35. Gregorian telescope by J. Sisson
London, 1739?
Jonathan Sisson (1690?-1747)
length of tube 36 cm, diameter 15 cm
focal length primary mirror c. 25 cm, diameter 5.2 cm
focal length secondary mirror c. 30 cm, diameter 1.5 cm
[Inv. MdS-55]

It appears for the first time in the inventory of 1746, with no indication as to provenance: it might be part of the English instruments ordered by Manfredi [files 14, 17 and 19].
There is also a description of it in Ceschiís inventory of 1843: "Gregorian telescope, i.e. with two parallel mirrors, both concave, made by Englishman J. Sisson. It consists of a one-foot metal tube, covered in black skin, supported by a metal column screwed onto a wooden base, under which are attached three metal hooks. The column is jointed to allow horizontal and vertical movement. The direct image eye-piece crosses the large mirror. The 2-inch diameter aperture is protected by a metal cap."
Manfrediís interest in this type of mirror telescope seems to have been excited by certain letters the papal archiater Leprotti sent him (Lib. Archiginnasio Bo., Fondi Speciali Leprotti, 6 and 13 January 1731) which spoke of the excitement this new type of instrument had aroused in Rome at that time.
The Scottish mathematician James Gregory (1638-1675), in his Optica promota (London 1663), had suggested replacing lenses, used until then as objectives, with two concave mirrors, coaxial and parallel, mounted in such a way that the respective focal planes coincided. In practice, this kind of optical system consisted of a primary parabolic mirror and a secondary elliptical one so as to eliminate spherical aberration. Unlike the Newtonian and Cassegrain systems, the image provided by the so-called "gregorian telescope" was a non-inverted image. This and the easy convenience of the instrument meant it was widely used in the XVIIIth century.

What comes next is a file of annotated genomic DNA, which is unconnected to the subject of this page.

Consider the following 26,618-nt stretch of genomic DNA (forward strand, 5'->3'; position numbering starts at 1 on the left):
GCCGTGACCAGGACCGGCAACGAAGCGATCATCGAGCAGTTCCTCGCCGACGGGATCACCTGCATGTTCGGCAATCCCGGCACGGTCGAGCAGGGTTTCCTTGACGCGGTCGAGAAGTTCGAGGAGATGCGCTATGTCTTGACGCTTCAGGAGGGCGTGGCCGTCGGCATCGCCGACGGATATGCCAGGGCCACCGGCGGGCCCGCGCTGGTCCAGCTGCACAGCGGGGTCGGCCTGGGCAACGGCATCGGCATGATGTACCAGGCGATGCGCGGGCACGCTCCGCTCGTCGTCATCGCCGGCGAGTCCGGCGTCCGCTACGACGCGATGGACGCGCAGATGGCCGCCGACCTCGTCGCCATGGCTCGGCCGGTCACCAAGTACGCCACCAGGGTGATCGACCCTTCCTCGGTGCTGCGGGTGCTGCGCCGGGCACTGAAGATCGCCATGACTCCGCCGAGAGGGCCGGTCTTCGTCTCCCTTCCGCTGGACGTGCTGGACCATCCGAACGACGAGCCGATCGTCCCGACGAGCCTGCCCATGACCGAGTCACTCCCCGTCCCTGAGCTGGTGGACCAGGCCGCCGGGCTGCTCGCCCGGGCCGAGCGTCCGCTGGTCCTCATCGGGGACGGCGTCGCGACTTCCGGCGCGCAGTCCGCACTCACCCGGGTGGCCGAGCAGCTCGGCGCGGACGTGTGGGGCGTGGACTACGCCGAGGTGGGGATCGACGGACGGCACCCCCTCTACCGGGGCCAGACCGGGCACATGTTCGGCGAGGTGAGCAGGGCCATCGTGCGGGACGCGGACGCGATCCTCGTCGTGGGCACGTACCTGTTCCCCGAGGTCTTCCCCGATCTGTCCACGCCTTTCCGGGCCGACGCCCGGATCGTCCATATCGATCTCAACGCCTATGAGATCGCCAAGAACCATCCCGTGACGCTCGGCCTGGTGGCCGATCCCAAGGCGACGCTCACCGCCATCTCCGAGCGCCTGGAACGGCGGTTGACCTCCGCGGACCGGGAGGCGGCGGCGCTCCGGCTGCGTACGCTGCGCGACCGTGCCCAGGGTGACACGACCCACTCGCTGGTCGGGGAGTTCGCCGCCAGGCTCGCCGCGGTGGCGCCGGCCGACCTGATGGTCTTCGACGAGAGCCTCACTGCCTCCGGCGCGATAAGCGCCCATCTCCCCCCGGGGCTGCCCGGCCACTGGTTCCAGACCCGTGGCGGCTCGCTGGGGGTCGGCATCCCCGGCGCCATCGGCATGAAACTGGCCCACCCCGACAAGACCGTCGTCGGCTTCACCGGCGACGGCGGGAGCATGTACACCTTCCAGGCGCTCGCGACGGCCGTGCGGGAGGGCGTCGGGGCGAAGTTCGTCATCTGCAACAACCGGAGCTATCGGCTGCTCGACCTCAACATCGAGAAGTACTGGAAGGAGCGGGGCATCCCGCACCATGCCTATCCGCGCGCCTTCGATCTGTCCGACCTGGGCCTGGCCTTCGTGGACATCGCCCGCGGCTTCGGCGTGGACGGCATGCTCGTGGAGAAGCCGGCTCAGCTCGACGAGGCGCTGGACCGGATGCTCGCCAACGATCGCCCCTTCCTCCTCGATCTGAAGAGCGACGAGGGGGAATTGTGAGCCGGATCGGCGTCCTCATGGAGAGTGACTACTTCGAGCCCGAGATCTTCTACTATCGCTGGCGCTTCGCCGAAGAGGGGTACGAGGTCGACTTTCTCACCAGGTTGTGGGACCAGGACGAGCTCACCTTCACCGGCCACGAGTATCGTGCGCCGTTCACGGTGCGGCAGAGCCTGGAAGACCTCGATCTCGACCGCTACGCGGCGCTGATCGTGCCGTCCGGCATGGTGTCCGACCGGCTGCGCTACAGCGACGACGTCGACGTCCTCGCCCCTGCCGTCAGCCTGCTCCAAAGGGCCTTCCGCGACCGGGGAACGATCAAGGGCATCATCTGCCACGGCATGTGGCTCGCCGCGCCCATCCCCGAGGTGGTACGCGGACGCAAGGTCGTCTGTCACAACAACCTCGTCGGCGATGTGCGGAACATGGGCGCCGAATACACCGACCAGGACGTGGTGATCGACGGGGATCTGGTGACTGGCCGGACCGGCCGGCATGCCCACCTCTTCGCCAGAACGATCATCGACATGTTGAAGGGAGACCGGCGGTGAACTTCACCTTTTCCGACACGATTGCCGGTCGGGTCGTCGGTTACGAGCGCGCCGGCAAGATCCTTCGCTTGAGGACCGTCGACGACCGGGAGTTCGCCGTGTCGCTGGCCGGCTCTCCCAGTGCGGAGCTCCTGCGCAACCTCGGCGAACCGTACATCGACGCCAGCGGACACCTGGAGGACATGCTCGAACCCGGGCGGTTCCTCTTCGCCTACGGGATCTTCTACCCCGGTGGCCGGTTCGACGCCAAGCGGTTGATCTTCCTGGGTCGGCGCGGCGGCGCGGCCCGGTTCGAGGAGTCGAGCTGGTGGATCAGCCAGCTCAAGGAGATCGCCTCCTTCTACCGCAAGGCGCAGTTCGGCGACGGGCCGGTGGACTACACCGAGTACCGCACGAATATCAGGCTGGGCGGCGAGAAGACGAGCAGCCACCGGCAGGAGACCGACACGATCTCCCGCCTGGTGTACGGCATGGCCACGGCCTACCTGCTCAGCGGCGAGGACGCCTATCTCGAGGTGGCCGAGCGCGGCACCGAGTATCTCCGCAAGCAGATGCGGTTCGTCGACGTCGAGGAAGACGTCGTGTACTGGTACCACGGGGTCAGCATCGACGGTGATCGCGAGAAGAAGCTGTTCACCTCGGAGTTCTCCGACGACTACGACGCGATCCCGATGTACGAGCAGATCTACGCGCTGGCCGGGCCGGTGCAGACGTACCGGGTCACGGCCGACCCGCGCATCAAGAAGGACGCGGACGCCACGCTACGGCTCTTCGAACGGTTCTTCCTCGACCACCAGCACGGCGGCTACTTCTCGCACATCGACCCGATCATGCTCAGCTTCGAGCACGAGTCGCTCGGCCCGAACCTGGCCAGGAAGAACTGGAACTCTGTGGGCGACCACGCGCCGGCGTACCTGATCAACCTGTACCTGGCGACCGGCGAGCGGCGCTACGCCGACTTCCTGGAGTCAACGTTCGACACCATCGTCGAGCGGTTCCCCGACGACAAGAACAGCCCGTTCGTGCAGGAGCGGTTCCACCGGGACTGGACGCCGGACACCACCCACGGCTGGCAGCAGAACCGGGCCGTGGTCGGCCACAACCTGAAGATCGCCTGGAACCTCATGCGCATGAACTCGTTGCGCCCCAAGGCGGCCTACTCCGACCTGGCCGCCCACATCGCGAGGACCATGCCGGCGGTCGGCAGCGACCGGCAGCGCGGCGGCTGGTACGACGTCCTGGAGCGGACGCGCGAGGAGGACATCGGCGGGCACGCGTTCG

The eye-piece is missing. The base - that we know was made of black wood - and the focusing screw have been restored (S. Ciattaglia, Bologna, 1990). The shark-skin covering has almost disappeared even if fragments were found during restoration.
The Specola had already owned a metal-mirrored telescope, focal length approx. two feet, made by the Englishman Samuel Molyneux (1689-1728). This telescope, with Newtonian-type optical system and silver finishing, had been given by the Prince of Wales to the King of Portugal, and by this latter to Francesco Bianchini who left it to Cardinal Davia who in turn donated it to the Institute of Science. Molyneuxís telescope appeared for the last time in the inventory of 1843 (see Baiada and Braccesi ( op. cit. p. 90 ) for details on this telescope and the correspondence in this regard between Bianchini and Manfredi).

E. Baiada, A. Braccesi (1983), p. 119.
E. Engberts (1970), p. 23, fig. 7.
D. Howse (1993), p.608.
D.P. Wheatland (1968), p. 13, 15.